Italian stays 'tranquillo' after the stage to Vajont
Vincenzo Nibali's favourite word during his daily post-stage press conference at the Giro d'Italia is 'tranquillo'.
Stage 11 was 'tranquillo', he is 'tranquillo' about the strength of his teams and 'tranquillo' about possible bad weather during the weekend's mountain stages. Even if his legs are pedaling fast, nothing seems to ruffle the feathers of the current maglia rosa.
Nibali's apparent tranquility seems to be his best strength in this year's Giro d'Italia. While many of his rivals are fighting illness, internal rivals or lack of form, he seems to be in total control.
"The stage was pretty tranquil, a break got away and so we controlled it from behind," he explained, also shrugging off the idea that the pressure of leading the Giro may be getting to him.
"It's not the first time I've been in this position, I won the Vuelta," he said. "I had to fight right to the end to win the Vuelta and I'm ready to do that here too. I'm more aware of my ability as a rider now. I've matured. I know what I can do and how to manage the difficult moments better.
"I'm taking things days by day because there's still a long way to go and there are some serious rivals here. Uran is riding well and Scarponi tested himself with an acceleration in the climb."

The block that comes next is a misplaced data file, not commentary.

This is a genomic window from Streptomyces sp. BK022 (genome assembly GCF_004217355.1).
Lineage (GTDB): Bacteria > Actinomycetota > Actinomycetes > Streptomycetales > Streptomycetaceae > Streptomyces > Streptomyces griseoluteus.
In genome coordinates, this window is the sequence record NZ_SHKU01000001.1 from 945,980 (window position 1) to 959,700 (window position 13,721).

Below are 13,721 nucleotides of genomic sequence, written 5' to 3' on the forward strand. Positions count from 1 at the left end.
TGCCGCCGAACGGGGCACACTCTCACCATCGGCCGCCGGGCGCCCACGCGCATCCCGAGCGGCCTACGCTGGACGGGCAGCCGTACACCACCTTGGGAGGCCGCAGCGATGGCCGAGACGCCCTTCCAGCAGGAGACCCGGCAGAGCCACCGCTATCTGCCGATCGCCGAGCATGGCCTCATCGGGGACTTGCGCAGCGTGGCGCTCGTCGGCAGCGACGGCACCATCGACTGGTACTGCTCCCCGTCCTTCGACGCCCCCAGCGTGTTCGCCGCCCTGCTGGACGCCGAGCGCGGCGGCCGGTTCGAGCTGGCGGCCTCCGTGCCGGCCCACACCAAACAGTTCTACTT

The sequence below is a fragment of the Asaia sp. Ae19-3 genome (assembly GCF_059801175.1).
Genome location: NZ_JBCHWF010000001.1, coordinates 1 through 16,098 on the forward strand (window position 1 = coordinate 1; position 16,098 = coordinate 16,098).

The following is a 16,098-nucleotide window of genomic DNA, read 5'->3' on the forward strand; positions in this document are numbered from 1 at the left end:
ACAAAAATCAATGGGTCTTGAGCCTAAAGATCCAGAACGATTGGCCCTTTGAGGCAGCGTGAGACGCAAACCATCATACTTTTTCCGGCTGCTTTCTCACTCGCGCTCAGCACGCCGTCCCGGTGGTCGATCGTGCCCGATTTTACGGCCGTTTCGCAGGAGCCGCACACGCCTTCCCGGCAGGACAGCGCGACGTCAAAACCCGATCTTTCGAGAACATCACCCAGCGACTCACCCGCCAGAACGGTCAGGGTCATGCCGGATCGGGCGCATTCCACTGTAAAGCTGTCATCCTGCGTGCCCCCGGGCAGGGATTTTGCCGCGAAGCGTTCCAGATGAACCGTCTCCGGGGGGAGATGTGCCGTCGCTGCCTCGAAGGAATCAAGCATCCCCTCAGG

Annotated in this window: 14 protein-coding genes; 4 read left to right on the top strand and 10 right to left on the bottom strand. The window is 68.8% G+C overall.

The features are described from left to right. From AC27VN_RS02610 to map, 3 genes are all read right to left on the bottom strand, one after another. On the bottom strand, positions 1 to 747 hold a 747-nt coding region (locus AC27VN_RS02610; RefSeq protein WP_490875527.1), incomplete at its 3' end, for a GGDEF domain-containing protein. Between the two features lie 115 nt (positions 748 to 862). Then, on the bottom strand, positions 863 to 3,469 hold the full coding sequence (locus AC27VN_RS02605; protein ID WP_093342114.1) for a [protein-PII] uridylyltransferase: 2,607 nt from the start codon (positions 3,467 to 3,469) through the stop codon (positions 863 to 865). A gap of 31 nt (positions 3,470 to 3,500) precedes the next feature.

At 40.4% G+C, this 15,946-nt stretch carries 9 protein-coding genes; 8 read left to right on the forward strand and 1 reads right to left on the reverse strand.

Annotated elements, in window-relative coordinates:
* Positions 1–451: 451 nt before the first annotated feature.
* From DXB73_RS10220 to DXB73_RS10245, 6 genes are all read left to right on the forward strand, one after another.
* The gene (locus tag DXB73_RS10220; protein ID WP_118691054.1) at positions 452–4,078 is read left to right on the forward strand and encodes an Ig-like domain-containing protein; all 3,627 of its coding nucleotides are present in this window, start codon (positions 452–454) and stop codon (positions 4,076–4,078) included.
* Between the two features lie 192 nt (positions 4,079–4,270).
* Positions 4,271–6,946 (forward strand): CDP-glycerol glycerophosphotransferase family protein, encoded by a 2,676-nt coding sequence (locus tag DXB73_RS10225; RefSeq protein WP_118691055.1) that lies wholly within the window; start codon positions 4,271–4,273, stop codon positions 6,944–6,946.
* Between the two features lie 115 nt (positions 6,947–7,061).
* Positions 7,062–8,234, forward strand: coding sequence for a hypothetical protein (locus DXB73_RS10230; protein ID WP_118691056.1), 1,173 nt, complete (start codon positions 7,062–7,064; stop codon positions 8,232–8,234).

Nibali revealed he has also been watching Bradley Wiggins (Team Sky) closely.
"I don’t know if he's ill but you can get sick in a Grand Tour and have time to recover. I was suffering with allergies in the south, early in the race, but I've got better. Wiggins has been hiding in the peloton but I noticed he was up there today."
Nibali's biggest rival is currently Cadel Evans (BMC), who is second overall, just 41 seconds down. Nibali made a point of expressing his admiration for the 2011 Tour de France winner.
"He's tenacious. He's always up there fighting," Nibali said. "He raced in an era when I wasn't there but he's still strong even today. That proves his consistency."
Astana team and the risk of rain
Nibali's Astana team has the responsibility to control the peloton and parts of the Italian media are worried that it cold cost Nibali dear later in the race. He is confident that Paolo Tiralongo and Fabio Aru will soon get better and help him in the mountains.
"I said that Tiralongo was getting better after a difficult time with a knee problem and bronchitis, and he was up there to help me. I'm happy about that," Nibali said.
"Aru needs more time to get back to his best but I hope he'll be with us for the end of the race."
With rain forecast for the weekend's mountain stages in the Alps, Nibali was pushed on if he'd be happy if the Galibier summit finish was cancelled.
"I can't decide the weather," he said, pointing that it could even be an advantage for him.
"If it rains the stages are a lot harder, we've seen that earlier in the race. It seems it'll rain tomorrow but it's flat. We'll see if the weather changes for the Galibier.
"I hope it's not extreme weather like in Milan-San Remo (where Nibali suffered and retired mid-race) but it could be better for me, perhaps I can gain some time."
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